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I'm new to c++ and I want a variable that represents fuel to stay zero even if/when the program tries to subtract from it. The problem is that sometimes it becomes a rather large number. I am guess that the variable is looping to the highest number that it can be. But I could be misunderstanding the situation. If not how do I stop this. If I am miss understanding tell me what is going on.

This is an example

unsigned int num = 0;

	num = num - 1;
	cout << num;
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Last Post by Duoas
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You are right, the variable will wrap around to its highest value. The only way that I know of to avoid it is to do the following:

unsigned int num = 0;

num = (num < 1 ? 0 : num - 1);
cout << num;
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Thanks mike.
What is that you did? I understand it but I'd like to look it up.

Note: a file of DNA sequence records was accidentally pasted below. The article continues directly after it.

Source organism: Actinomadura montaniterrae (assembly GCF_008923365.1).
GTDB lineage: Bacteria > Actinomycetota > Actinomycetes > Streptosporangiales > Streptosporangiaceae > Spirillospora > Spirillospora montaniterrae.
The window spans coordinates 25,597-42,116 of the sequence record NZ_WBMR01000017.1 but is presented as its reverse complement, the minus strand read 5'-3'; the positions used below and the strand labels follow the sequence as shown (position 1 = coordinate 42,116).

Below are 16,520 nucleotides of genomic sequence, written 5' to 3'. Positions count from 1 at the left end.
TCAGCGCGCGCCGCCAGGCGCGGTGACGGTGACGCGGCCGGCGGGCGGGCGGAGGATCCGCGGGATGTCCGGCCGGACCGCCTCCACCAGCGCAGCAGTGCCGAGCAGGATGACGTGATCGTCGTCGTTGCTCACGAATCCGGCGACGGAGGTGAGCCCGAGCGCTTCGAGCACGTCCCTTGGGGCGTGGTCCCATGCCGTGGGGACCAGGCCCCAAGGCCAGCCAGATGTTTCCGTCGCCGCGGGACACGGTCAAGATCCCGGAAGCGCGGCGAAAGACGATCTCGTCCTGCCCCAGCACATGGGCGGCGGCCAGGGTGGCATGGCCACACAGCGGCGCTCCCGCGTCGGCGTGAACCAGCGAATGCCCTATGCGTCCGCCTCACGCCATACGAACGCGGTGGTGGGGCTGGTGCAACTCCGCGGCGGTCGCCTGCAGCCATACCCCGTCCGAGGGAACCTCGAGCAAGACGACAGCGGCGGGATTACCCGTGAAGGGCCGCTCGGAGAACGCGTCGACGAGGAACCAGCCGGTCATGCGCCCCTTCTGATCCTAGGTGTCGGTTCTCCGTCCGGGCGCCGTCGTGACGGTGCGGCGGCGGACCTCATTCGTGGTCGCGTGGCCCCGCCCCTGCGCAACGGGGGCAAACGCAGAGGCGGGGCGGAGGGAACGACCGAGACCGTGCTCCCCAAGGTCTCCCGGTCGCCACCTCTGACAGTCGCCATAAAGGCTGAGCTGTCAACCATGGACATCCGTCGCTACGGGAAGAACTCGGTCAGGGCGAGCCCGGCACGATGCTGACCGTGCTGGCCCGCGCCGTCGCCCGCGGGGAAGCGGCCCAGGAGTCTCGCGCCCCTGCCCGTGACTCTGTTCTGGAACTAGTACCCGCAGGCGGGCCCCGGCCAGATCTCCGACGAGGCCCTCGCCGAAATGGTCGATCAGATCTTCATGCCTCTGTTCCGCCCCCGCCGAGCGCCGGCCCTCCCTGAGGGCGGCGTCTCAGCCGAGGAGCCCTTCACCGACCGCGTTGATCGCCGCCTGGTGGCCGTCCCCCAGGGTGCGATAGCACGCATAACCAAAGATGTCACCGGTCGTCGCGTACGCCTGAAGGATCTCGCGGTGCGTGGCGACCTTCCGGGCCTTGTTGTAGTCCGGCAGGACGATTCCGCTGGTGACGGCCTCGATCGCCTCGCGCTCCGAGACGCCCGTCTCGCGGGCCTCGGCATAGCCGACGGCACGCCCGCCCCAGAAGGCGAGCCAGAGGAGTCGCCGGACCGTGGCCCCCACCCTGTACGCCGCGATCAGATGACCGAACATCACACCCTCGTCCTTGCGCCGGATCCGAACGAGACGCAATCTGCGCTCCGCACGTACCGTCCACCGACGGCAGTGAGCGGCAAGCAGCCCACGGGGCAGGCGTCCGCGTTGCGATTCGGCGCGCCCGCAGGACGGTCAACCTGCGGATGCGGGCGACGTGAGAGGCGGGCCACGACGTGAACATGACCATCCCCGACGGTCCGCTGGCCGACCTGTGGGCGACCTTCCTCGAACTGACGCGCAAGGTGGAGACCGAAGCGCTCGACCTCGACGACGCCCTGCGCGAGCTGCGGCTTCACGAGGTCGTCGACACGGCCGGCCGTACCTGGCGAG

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Actually, the best solution is to make the variable an int rather than unsigned. That is assuming your 'fuel' will never go beyond 2+ billion

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yes, if you never expect to hold any negative values you better change the data type to int from unsigned int. This will solve the problem. This way it will only take values from 0 - 65565 (approximately)

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...also, you need to check to see if the number would be less than zero after subtracting, not before: num = (num >= subtrahend) ? (num - subtrahend) : 0; If your number is signed, you can just use the proper <algorithm> num = max( 0, num - subtrahend ); Hope this helps.

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